Used to touring nationally and internationally (they have performed in Ghana, Jamaica, France, Germany, and Ireland, among other countries), the brothers are the subject of the documentary Why I Write (Hearts and Minds Films, 2011). (See trailer below.) They have appeared on HBO's Def Poetry (Def Comedy Jam on YouTube), BET's Lyric Cafe, and NPR's Poetic License programs. Repeatedly lauded and recognized for their community service, they are the recipients of the Village Award (2006) from the Delaware Department of Services for Children, Youth and their Families and a Local Heroes Award from Bank of America (2006). The Twin Poets were State of Delaware Mentors of the Year in 2001.

The entire documentary, Why I Write: The Twin Poets, may be viewed on YouTube. (The documentary also is available on DVD.)

Chukwuocha's and Mills's poem "Home for Breakfast" is to become a children's book. Illustrated by Robyn Phillips-Pendelton, it will be released this year by Mariposa Ranch Press.

The brothers — Mills is a family therapist an community-based social worker and Chukwuocha is a Wilmington City council member and social worker — recently launched Art for Life - Delaware, a community mentoring program that uses art to change lives. They also are the founders of GOALS (Getting Organized Always Leads to Success), a tutoring and mentoring program that teaches children about the importance of self-expression and writing. (A "G.O.A.L.S." poem is found in their book Our Work, Our Words.

Here are several excerpts from The Twin Poets' work:

so many people who call themselves poets are more concerned with
     writing poems
but i am more concerned with making a difference
for me these aren't poems but rather essays of my existence
~ from "essay of my existence"

[. . .] you see these poets here help mend broken homes
and have young boys
writing mommy i appreciate everything you do for me poems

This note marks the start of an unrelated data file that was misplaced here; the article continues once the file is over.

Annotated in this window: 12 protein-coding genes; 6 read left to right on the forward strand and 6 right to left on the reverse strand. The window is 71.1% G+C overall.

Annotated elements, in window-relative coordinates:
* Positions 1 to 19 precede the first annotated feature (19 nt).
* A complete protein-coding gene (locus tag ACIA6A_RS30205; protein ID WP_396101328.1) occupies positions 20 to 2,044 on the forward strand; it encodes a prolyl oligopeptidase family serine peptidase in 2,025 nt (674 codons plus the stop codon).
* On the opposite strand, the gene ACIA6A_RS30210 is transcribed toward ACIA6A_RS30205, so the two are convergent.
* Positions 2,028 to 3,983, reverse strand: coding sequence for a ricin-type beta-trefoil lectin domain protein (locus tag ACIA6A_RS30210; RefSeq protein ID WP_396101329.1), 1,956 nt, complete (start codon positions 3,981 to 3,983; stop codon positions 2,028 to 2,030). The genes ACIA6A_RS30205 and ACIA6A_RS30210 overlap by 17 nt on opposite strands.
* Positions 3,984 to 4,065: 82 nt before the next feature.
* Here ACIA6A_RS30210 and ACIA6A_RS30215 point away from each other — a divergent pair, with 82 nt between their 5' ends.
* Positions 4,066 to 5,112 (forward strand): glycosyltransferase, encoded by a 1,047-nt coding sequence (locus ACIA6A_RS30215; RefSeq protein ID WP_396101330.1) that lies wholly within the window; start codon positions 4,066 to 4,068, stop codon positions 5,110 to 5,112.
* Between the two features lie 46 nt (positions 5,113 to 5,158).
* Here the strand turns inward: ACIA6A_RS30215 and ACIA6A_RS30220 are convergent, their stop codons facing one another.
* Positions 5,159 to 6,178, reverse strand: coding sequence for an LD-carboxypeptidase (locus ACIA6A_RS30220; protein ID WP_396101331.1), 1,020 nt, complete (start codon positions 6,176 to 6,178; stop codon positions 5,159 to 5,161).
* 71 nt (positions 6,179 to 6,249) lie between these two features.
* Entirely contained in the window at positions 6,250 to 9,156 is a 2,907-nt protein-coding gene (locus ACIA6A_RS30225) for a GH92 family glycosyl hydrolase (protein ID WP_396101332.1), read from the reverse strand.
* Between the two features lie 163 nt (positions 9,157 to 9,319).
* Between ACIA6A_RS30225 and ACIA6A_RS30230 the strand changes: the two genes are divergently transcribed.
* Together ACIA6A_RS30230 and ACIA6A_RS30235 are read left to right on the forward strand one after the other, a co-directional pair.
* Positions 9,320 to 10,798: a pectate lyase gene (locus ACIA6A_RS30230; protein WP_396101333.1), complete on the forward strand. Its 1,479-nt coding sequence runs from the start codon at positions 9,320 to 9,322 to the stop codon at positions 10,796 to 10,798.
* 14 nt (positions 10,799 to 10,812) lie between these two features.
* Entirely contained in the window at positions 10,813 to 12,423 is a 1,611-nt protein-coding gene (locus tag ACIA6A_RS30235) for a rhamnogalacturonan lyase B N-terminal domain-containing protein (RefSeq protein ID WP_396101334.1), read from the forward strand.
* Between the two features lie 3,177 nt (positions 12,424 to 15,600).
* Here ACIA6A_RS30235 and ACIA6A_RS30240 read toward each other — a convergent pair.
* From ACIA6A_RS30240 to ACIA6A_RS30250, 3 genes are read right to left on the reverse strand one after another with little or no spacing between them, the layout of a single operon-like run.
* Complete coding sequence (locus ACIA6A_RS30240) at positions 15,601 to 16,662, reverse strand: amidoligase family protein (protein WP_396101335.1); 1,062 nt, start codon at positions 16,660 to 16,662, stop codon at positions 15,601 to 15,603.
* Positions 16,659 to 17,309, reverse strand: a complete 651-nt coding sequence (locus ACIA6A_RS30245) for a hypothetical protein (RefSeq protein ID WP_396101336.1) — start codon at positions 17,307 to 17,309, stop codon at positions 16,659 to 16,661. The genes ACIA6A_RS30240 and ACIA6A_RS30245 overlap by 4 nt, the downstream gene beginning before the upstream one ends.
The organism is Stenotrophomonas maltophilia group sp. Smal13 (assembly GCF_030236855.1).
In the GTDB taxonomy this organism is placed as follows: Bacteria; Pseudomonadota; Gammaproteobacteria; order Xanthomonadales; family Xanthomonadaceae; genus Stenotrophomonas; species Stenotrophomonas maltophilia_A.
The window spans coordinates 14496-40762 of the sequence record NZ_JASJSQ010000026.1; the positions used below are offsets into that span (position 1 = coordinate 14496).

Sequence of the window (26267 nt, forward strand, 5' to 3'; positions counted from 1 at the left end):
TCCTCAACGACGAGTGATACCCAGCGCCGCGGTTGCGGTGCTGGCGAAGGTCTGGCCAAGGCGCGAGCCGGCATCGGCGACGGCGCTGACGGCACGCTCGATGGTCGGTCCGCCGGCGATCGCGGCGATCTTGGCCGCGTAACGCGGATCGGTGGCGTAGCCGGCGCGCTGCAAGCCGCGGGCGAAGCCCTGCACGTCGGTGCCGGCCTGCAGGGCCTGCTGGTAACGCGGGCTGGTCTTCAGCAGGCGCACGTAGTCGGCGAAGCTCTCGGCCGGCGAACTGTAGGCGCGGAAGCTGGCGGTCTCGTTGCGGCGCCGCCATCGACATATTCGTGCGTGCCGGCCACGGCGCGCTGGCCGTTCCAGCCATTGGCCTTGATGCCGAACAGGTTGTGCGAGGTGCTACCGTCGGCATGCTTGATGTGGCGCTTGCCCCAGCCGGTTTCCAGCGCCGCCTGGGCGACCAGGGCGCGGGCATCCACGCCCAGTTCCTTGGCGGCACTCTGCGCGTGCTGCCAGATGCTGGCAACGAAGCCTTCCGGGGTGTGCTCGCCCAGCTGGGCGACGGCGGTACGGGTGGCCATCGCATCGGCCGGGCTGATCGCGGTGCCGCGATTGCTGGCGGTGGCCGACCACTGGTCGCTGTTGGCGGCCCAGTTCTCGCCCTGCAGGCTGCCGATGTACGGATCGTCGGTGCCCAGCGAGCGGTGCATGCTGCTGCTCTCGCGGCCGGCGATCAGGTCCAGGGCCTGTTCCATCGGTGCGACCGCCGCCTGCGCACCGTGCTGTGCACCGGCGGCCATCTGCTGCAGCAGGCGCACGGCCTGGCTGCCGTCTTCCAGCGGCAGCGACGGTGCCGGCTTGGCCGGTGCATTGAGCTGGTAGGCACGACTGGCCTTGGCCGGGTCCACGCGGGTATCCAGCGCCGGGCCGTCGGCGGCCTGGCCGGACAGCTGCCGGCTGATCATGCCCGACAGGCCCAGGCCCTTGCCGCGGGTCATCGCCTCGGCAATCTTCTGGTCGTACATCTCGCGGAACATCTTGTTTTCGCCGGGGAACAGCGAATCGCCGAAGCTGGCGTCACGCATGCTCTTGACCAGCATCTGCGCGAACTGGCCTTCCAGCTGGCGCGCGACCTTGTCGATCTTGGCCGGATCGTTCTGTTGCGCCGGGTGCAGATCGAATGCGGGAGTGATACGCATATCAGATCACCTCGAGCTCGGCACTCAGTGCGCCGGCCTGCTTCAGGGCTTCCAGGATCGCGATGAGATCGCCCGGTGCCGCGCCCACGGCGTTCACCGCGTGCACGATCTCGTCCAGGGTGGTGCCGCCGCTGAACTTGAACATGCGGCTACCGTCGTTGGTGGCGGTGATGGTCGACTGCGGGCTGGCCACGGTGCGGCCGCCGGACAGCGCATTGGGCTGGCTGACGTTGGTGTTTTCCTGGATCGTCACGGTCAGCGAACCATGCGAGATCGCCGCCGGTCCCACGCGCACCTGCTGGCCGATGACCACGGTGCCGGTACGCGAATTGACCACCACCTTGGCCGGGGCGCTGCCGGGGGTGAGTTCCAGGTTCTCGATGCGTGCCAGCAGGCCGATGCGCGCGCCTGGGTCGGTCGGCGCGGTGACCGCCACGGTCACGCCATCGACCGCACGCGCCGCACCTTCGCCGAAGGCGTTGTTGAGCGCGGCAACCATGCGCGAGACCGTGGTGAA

~ from 'these poets"


Photo Credit: Cylinda McCloud-Keal; Courtesy of State Arts Division

All Poetry Excerpts © Nnamdi Chukwuocha and Albert Mills

* Quoted from News Release from Office of the Governor (See link below.)

** Quoted from Jenna Pizzi Article (See link below.)

Office of the Governor, "Governor Markell Appoints 17th Poets Laureate for the State of Delaware", News Release, December 16, 2015 (Watch the appointment ceremony on video.)

Jenna Pizzi, "Wilmington's Twin Poets Named as State Poets Laureate", The News Journal (DelawareOnline), December 16, 2015 (Video Interview Available)

Layla Garms, "'Twin Poets' Use Rhyme to Change Lives", The Chronicle, October 9, 2013

Stephen Salisbury, "From the Twin Poets, One View of Inner-City Life: The Brothers' Works Mix Rap, Theater, Morality Tale, and Political Tract",, December 5, 2001 (Lines from "Little Shane" are included in the article.)

Nnamdi Chukwuocha Profiles Online: City of Wilmington, "Nnamdi Chukwuocha's Story" on YouTube

The Twin Poets' Poetry Online: "Dreams Are Not Illegal" at Poet Laureate Page (Video); "Why I Write" at National Writing Project; "The Beauty of the Journey", YouTube (Video Recording at Appointment Ceremony); "Inner City Disease" from The Bandana Republic (Anthology) on GoogleBooks

Our Work, Our Words on GoogleBooks

Why I Write: The Twin Poets on FaceBook

The Twin Poets on FaceBook and Twitter